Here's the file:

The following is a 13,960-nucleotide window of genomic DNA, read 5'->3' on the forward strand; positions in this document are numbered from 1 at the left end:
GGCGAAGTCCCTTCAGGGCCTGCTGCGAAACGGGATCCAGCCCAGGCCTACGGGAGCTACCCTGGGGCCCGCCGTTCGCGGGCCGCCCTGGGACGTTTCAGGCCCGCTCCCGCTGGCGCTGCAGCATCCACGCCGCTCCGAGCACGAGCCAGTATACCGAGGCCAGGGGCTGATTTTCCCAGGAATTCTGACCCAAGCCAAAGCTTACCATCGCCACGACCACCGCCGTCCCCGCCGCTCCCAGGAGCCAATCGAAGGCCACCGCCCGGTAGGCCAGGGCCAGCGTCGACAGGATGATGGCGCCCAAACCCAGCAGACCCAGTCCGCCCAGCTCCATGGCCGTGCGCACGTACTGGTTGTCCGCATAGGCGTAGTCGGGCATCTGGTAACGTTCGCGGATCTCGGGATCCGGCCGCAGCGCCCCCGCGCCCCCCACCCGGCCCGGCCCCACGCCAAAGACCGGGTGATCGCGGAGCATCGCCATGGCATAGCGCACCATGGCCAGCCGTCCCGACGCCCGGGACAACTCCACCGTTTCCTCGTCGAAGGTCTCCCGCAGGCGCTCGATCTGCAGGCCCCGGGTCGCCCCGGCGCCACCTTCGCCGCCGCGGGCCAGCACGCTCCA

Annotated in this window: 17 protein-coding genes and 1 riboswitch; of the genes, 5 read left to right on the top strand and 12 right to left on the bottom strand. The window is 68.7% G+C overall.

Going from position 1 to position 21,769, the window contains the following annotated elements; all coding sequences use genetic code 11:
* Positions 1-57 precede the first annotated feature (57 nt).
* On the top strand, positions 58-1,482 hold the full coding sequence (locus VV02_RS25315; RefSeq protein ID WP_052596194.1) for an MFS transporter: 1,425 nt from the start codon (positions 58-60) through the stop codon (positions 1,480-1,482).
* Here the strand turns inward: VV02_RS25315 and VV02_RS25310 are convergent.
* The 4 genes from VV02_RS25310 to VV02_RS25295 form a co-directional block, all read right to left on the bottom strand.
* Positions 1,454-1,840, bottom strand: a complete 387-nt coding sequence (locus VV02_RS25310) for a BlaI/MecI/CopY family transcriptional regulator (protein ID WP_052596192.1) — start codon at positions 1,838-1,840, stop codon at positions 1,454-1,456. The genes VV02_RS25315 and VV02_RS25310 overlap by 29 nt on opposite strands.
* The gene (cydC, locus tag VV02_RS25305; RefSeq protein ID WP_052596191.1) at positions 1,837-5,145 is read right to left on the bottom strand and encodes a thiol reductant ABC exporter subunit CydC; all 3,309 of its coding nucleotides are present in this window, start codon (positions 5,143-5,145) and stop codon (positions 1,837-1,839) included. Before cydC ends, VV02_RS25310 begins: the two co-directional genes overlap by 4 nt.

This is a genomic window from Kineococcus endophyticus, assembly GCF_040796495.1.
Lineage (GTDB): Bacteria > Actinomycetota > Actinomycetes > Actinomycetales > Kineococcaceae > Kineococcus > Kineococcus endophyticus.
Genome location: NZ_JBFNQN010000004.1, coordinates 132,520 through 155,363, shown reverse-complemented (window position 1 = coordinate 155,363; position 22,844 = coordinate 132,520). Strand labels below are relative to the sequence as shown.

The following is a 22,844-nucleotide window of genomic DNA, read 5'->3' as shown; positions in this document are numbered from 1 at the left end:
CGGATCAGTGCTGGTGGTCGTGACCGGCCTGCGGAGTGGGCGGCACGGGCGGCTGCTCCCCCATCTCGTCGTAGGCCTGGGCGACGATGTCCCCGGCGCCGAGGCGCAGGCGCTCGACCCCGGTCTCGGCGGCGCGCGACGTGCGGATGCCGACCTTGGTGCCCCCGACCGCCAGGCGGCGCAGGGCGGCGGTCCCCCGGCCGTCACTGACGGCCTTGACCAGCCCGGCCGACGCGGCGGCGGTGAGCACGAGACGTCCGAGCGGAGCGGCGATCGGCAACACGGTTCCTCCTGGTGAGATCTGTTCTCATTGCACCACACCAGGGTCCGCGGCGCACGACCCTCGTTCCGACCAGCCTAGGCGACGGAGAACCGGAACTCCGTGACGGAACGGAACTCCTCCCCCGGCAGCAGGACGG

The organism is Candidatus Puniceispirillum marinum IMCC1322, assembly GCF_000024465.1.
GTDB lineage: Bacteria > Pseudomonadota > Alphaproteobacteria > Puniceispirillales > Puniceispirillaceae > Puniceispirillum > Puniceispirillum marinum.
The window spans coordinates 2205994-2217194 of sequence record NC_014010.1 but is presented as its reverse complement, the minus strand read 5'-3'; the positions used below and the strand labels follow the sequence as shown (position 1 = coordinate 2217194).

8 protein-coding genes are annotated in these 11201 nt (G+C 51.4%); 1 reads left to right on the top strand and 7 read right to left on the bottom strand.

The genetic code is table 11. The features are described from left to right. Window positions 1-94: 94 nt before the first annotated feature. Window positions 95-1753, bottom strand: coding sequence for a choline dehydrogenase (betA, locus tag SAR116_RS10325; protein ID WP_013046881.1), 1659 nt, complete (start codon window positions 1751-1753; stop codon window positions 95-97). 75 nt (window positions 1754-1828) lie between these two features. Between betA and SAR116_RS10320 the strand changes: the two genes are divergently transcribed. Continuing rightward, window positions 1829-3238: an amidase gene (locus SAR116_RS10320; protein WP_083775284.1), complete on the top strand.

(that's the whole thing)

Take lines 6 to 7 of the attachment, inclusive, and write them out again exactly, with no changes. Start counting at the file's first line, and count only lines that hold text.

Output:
* On the top strand, positions 58-1,482 hold the full coding sequence (locus VV02_RS25315; RefSeq protein ID WP_052596194.1) for an MFS transporter: 1,425 nt from the start codon (positions 58-60) through the stop codon (positions 1,480-1,482).
* Here the strand turns inward: VV02_RS25315 and VV02_RS25310 are convergent.